Raids on the homes of two journalists by police trying to uncover their sources were unjustified, concluded judges in a historic press freedom ruling.
Judges quashed the search warrants against journalists Trevor Birney and Barry McCaffrey, stating that the hearing in which the police had applied for the warrants to search the homes and offices of the pair “fell woefully short of the standard required” to ensure a fair hearing.
The judgement also emphasised the journalists’ right to protect their sources, saying they did “exactly what one would expect a careful, professional investigative journalist to do in anticipation of any attempt to identify a source”.
In the ruling, Lord Chief Justice of Northern Ireland, Sir Declan Morgan said he had been presented with no information “which could have justified an interference with the protection of journalistic sources in this case”.
Birney and McCaffrey were arrested and had their homes raided in 2018 – in front of their children – over an allegation that they had stolen confidential material in their 2017 film No Stone Unturned.
The documentary revealed the names of loyalists suspected of shooting dead six men at a bar in Loughinisland, County Down, while they watched Ireland play in the 1994 World Cup.
The material at the centre of the allegation against the journalists belonged to the Police Ombudsman for Northern Ireland. The PSNI asked Durham Police to investigate to avoid any conflict of interest issues.
McCaffrey and Birney were kept bail for ten months while the investigation went on until an initial ruling quashed the warrant authorising police raids on them.
In the raid, journalistic materials including computers, mobile phones and notepads were seized. The final judgement added that any warrant which was issued could only relate to those paper documents and the failure to make clear that the warrant did not include “the taking of electronic and other digital material” was “inexplicable”.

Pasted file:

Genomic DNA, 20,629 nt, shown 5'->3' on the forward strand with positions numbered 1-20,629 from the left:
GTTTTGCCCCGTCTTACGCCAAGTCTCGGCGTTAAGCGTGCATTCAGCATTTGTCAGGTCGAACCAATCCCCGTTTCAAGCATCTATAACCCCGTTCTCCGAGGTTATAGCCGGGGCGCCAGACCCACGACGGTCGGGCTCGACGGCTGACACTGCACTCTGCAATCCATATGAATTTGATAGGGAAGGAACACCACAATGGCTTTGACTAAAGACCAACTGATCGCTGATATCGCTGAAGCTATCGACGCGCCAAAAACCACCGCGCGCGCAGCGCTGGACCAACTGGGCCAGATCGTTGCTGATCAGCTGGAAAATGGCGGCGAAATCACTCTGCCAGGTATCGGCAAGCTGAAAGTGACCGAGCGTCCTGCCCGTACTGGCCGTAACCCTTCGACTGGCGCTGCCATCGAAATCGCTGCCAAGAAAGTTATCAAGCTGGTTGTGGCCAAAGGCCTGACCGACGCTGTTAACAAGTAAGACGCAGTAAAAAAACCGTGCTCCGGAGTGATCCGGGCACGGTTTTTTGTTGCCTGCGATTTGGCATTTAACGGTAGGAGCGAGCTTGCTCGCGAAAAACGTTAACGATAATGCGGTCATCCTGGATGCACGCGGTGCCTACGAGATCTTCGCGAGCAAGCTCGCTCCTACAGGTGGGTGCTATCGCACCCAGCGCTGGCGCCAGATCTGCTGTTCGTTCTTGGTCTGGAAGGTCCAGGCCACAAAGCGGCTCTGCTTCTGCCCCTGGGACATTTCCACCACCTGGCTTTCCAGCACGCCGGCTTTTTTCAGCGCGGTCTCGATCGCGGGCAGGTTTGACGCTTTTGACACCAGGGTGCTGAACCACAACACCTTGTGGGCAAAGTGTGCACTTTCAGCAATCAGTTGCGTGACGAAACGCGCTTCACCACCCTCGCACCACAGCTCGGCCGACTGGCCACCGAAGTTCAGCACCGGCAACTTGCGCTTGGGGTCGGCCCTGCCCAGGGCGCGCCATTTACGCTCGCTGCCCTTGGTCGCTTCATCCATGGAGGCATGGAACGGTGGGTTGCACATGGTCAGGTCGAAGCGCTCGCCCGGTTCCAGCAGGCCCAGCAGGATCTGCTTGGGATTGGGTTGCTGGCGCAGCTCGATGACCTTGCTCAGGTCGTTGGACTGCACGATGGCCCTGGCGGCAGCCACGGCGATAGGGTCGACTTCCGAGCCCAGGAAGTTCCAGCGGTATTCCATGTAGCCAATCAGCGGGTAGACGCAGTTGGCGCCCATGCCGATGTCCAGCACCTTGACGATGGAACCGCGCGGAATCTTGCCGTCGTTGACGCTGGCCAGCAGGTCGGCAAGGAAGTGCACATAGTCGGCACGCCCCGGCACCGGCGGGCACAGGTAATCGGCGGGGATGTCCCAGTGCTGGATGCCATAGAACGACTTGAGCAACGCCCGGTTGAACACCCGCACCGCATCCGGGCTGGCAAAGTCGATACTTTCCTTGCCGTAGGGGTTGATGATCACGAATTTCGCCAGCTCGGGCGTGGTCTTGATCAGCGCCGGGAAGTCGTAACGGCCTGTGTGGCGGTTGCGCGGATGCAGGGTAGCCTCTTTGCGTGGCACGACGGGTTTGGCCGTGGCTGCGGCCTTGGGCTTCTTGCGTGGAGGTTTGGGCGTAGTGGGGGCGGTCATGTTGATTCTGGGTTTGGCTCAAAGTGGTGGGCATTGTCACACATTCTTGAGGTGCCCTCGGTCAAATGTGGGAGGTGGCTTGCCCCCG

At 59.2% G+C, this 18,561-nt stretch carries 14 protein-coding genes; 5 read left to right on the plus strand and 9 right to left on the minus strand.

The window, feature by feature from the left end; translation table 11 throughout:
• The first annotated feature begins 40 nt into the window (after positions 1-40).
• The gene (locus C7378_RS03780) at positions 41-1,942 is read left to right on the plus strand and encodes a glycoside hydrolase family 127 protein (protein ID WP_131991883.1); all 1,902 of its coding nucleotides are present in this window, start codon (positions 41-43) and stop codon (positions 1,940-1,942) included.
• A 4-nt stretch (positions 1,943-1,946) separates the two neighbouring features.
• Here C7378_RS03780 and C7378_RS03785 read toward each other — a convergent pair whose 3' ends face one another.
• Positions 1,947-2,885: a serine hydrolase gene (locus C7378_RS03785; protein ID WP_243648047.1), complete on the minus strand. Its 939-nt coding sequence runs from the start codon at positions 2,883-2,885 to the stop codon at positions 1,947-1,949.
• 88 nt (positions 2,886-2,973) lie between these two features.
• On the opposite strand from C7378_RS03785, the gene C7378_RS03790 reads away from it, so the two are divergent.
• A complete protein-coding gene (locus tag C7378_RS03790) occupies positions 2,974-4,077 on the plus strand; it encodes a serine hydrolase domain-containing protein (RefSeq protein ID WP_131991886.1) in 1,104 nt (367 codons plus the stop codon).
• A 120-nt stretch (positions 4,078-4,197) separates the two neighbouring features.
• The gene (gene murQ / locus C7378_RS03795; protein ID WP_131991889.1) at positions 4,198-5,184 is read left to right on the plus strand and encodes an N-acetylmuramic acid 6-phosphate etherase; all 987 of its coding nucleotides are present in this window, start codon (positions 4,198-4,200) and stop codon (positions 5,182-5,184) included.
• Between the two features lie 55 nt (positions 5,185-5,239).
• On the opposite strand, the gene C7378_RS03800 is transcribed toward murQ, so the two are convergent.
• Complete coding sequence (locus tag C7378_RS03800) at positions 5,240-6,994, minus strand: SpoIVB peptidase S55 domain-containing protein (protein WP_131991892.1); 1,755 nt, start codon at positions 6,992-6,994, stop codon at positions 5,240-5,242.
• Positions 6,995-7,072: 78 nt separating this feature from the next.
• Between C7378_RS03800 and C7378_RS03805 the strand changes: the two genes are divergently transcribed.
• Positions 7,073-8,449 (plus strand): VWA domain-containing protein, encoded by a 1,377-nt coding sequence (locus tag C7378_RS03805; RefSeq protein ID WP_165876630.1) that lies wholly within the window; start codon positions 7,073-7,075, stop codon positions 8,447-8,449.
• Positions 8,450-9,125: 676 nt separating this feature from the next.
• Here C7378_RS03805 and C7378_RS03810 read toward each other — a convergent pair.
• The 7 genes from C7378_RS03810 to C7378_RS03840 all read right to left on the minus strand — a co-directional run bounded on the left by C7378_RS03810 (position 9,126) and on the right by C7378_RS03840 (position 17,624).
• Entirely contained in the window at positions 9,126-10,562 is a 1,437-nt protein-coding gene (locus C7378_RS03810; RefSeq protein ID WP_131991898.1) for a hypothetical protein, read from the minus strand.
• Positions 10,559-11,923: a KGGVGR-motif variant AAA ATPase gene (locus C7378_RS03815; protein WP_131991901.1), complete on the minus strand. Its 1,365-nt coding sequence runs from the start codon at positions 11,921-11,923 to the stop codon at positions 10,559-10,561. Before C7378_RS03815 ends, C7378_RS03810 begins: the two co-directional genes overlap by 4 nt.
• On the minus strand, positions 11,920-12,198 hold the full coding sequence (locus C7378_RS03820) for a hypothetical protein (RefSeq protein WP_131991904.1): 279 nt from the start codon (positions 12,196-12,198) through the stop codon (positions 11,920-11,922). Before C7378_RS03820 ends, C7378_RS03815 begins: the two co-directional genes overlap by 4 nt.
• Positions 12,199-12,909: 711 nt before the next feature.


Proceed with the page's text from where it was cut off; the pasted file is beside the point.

The full judgement given on Friday (June 10) found that in the August 2018 hearing granting the warrants, the judge was not advised that freedom of expression rights under Article 10 of the European Convention on Human Rights were engaged. Nor was it made clear to the judge that a warrant like this could “only be justified by an overriding requirement in the public interest”.
“This issue was absolutely fundamental to whether or not a warrant should be issued and the failure to address it means that we can have no confidence that the trial judge applied the right test,” the judgment said.
Responding to the judgement, NUJ General Secretary Michelle Stanistreet said:
“This case is an important and historic victory for all journalists working in the public interest. We very much welcome the decision of the judges to quash the warrants and the bold emphasis they have placed on the right of journalists to protect their sources. Today they have clearly stated that the most appropriate procedures to use in law in any attempt to access journalistic material is not ex parte search warrants.
“Journalists must not be treated as criminals, they must not have their homes and offices raided, simply for doing their jobs.”
The judgement can be found in full here.
Picture: Royal Courts of Justice, Belfast